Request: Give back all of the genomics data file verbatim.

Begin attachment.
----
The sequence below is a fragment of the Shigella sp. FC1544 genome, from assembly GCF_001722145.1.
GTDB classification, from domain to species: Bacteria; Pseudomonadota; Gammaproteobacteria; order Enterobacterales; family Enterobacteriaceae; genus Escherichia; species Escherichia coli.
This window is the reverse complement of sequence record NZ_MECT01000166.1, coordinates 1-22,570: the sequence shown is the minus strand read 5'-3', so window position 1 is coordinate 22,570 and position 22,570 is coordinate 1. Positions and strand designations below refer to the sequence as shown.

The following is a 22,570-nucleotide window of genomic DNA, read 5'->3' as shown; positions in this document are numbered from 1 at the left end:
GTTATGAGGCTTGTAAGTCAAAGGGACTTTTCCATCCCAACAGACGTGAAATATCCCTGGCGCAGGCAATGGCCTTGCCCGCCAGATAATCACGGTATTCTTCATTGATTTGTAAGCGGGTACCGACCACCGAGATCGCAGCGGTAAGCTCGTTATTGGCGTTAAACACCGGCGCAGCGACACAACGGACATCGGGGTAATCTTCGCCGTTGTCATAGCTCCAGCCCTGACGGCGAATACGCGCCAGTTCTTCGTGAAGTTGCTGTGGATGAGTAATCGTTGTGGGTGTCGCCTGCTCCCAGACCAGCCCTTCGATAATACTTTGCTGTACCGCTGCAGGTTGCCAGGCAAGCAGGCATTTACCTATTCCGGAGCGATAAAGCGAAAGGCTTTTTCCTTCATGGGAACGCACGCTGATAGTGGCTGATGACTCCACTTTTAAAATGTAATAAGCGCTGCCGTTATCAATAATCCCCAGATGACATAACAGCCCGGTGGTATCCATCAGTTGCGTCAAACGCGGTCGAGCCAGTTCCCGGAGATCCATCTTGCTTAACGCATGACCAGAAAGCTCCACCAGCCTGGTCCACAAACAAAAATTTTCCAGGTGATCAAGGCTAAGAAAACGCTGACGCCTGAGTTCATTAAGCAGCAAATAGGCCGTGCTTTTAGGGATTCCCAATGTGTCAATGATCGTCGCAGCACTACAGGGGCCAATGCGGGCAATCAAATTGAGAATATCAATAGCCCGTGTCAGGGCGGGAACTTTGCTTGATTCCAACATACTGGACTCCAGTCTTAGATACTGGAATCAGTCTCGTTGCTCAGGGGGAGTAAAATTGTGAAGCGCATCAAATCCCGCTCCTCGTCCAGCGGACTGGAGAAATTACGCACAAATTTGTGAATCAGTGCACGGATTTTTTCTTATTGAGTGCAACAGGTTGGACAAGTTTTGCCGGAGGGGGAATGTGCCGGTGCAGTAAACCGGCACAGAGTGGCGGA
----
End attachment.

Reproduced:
The sequence below is a fragment of the Shigella sp. FC1544 genome, from assembly GCF_001722145.1.
GTDB classification, from domain to species: Bacteria; Pseudomonadota; Gammaproteobacteria; order Enterobacterales; family Enterobacteriaceae; genus Escherichia; species Escherichia coli.
This window is the reverse complement of sequence record NZ_MECT01000166.1, coordinates 1-22,570: the sequence shown is the minus strand read 5'-3', so window position 1 is coordinate 22,570 and position 22,570 is coordinate 1. Positions and strand designations below refer to the sequence as shown.

The following is a 22,570-nucleotide window of genomic DNA, read 5'->3' as shown; positions in this document are numbered from 1 at the left end:
GTTATGAGGCTTGTAAGTCAAAGGGACTTTTCCATCCCAACAGACGTGAAATATCCCTGGCGCAGGCAATGGCCTTGCCCGCCAGATAATCACGGTATTCTTCATTGATTTGTAAGCGGGTACCGACCACCGAGATCGCAGCGGTAAGCTCGTTATTGGCGTTAAACACCGGCGCAGCGACACAACGGACATCGGGGTAATCTTCGCCGTTGTCATAGCTCCAGCCCTGACGGCGAATACGCGCCAGTTCTTCGTGAAGTTGCTGTGGATGAGTAATCGTTGTGGGTGTCGCCTGCTCCCAGACCAGCCCTTCGATAATACTTTGCTGTACCGCTGCAGGTTGCCAGGCAAGCAGGCATTTACCTATTCCGGAGCGATAAAGCGAAAGGCTTTTTCCTTCATGGGAACGCACGCTGATAGTGGCTGATGACTCCACTTTTAAAATGTAATAAGCGCTGCCGTTATCAATAATCCCCAGATGACATAACAGCCCGGTGGTATCCATCAGTTGCGTCAAACGCGGTCGAGCCAGTTCCCGGAGATCCATCTTGCTTAACGCATGACCAGAAAGCTCCACCAGCCTGGTCCACAAACAAAAATTTTCCAGGTGATCAAGGCTAAGAAAACGCTGACGCCTGAGTTCATTAAGCAGCAAATAGGCCGTGCTTTTAGGGATTCCCAATGTGTCAATGATCGTCGCAGCACTACAGGGGCCAATGCGGGCAATCAAATTGAGAATATCAATAGCCCGTGTCAGGGCGGGAACTTTGCTTGATTCCAACATACTGGACTCCAGTCTTAGATACTGGAATCAGTCTCGTTGCTCAGGGGGAGTAAAATTGTGAAGCGCATCAAATCCCGCTCCTCGTCCAGCGGACTGGAGAAATTACGCACAAATTTGTGAATCAGTGCACGGATTTTTTCTTATTGAGTGCAACAGGTTGGACAAGTTTTGCCGGAGGGGGAATGTGCCGGTGCAGTAAACCGGCACAGAGTGGCGGA